Without registration under Russian law, religious communities can meet for religious purposes. However, they cannot enjoy the rights that legal entities have, including to enter into contracts to rent property, employ people or invite foreigners for religious activity.
The re-registration deadline was originally set for 31 December 2014. However, a law was hurriedly adopted in late December 2014 extending the deadline until 1 March 2015.
The Justice Ministry in Moscow re-registered two centralised religious organisations: the Russian Orthodox Simferopol and Crimea Diocese (on 23 December 2014), and the Spiritual Administration of Muslims of the Republic of Crimea and the city of Sevastopol or Muftiate (on 16 February 2015). These needed to be registered in Moscow as they function in more than one administrative region (Sevastopol is administratively separate from the Republic of Crimea). The Muftiate received its registration certificate on 27 February.
In addition, the Justice Ministry website lists the 12 local religious communities re-registered by the Justice Department in Crimea as of 23 March. Nine of them were re-registered in late January, and three in February. Three are Jewish communities and the rest various Protestant communities.
As of 23 March, the Justice Ministry website lists no religious communities re-registered in the administratively separate city of Sevastopol.
Effort and expense
The registration documents list the extensive range of documents religious communities wanting re-registration were required to submit. These included: each organisation’s statute, two records of community meetings, and an official instruction, as well as a list of all the community members, a notarised copy, information on the “bases of the religious belief”, and a letter of guarantee.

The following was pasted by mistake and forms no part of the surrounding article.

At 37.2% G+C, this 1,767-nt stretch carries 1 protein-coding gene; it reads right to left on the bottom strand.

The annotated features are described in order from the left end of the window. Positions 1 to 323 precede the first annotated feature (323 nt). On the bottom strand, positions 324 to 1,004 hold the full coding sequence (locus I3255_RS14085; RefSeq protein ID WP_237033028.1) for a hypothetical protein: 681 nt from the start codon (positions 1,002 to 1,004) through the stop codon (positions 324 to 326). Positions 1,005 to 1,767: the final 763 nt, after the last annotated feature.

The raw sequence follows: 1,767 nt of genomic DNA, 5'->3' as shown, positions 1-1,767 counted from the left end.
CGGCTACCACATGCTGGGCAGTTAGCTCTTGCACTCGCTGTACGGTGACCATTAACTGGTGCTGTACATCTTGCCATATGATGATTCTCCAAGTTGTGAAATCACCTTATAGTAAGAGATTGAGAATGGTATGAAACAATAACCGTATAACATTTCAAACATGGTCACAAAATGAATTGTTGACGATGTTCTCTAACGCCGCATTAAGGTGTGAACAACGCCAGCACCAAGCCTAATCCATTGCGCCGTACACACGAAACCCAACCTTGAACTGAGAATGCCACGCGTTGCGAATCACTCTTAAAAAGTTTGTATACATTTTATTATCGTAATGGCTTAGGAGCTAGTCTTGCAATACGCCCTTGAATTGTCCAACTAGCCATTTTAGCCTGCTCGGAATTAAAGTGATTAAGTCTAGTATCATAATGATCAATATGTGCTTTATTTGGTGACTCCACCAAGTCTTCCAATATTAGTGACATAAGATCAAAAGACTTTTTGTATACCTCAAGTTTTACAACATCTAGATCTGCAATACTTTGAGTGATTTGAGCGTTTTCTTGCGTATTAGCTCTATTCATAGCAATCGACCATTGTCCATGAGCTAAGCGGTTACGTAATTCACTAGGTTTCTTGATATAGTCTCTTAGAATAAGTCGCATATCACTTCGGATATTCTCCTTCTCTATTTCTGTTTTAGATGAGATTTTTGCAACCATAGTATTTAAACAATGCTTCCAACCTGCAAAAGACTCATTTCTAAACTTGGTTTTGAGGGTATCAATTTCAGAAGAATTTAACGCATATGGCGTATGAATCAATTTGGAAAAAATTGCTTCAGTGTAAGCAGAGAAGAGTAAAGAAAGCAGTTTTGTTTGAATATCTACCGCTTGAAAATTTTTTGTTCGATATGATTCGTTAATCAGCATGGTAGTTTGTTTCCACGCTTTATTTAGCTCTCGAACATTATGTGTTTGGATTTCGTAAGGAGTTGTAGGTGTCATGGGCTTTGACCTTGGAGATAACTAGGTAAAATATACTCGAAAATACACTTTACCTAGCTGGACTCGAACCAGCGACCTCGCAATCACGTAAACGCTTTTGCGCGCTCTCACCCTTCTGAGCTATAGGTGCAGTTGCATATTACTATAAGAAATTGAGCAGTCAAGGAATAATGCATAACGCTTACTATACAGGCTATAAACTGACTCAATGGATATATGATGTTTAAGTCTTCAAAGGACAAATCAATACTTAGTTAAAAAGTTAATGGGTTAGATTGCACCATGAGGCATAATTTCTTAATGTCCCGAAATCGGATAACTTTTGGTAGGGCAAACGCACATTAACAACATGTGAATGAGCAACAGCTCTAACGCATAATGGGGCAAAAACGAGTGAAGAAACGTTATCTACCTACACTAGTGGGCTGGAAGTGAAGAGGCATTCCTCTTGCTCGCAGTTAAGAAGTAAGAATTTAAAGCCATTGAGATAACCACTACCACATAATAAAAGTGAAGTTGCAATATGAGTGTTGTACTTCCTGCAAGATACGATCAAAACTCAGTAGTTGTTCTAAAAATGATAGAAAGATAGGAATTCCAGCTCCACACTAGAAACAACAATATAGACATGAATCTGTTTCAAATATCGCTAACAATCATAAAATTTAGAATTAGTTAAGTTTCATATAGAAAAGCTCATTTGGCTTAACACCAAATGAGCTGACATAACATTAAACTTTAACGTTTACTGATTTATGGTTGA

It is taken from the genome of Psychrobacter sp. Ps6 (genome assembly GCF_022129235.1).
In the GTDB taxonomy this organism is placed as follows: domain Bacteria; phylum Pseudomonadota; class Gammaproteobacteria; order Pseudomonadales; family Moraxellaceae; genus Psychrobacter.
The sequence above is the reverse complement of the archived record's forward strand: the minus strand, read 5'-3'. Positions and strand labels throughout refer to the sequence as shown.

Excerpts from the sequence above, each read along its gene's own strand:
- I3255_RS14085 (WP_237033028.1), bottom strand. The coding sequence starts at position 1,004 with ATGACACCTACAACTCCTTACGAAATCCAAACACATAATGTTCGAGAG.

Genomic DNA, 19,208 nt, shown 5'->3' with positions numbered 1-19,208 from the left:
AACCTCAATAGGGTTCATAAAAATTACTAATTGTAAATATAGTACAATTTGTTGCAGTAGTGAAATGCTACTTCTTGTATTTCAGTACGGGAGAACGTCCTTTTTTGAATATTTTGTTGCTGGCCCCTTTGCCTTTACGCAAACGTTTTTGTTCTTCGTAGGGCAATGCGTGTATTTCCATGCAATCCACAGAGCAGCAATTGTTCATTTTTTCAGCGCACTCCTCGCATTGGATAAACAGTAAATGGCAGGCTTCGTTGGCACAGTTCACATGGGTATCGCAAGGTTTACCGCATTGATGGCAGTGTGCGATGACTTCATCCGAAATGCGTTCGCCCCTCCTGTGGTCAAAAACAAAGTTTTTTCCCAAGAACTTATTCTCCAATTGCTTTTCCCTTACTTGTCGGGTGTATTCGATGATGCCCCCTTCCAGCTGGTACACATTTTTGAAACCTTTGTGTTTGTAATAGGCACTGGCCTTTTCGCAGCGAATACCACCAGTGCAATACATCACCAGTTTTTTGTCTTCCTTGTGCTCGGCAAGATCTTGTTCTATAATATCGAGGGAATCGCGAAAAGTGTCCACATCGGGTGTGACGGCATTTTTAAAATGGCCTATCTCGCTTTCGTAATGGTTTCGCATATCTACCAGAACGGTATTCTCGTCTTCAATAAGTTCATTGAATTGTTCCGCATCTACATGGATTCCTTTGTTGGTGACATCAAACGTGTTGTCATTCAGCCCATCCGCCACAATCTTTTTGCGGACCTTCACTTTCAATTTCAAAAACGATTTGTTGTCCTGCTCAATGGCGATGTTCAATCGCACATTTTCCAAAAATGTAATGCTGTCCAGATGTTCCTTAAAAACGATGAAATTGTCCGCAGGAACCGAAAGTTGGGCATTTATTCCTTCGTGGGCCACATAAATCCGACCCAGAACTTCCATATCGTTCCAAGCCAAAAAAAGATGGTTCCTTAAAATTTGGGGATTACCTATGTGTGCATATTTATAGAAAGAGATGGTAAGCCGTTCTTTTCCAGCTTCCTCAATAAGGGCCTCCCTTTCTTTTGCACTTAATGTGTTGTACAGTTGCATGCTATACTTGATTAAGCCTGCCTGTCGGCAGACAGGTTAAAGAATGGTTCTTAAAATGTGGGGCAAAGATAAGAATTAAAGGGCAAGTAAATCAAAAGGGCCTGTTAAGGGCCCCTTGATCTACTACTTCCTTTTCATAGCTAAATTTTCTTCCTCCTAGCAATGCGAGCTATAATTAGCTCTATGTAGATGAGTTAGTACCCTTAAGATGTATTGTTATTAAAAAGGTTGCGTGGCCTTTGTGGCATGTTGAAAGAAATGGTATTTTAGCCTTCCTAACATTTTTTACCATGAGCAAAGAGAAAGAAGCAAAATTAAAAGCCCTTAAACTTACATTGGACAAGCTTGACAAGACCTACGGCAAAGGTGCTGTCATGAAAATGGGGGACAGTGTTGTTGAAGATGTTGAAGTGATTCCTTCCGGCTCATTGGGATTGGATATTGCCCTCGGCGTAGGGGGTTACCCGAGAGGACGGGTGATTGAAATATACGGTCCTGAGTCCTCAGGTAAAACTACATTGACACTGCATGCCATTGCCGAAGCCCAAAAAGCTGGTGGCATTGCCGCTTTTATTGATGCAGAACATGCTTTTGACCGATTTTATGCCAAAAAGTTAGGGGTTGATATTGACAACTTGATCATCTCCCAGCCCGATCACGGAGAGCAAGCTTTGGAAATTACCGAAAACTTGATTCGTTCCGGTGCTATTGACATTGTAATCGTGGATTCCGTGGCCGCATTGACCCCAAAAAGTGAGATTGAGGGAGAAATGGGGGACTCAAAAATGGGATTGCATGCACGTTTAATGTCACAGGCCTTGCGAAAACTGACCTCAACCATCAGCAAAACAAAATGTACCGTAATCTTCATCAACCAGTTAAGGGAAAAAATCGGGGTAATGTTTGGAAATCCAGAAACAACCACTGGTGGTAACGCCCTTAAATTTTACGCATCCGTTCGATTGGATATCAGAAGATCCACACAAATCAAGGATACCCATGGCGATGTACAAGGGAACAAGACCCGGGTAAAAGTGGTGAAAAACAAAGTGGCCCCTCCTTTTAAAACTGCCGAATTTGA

Religious communities have complained to the Crimean Human Rights Field Mission of the effort and the expense of assembling all this documentation for re-registration applications.
Aleksandr Selevko, head of the Religious Affairs Department at Crimea’s Culture Ministry in Simferopol, admits that the re-registration process has been chaotic and difficult for many religious communities. “We wrote several times to the Council of Ministers asking for a solution to these problems,” he told Forum 18 on 25 March.
However, Lyudmila Lubina, Crimea’s government-appointed human rights Ombudsperson, said that no religious community had complained to her about any difficulties over re-registration. “I admit that the re-registration procedure is much more difficult than in Ukraine,” she told Forum 18 from Simferopol on 10 March. “It’s the same whether it’s a religious or commercial organisation.”
150 initial rejections
About 150 re-registration applications were refused in the months up to the original re-registration deadline of the end of 2014, Demetskaya admitted to Forum 18. “The first sets of documents were very bad,” she claimed, without specifying what had been wrong with them. “They were all corrected and resubmitted.”
Among those initially returned were all twenty Jehovah’s Witness applications. Also among those rejected the first time were the applications from the Catholic Church, whose Crimean parishes are part of the Odessa and Simferopol Diocese. They were rejected because some of the documentation was in Ukrainian. The Church resubmitted the amended applications to the Justice Ministry in Moscow on 21 January 2015.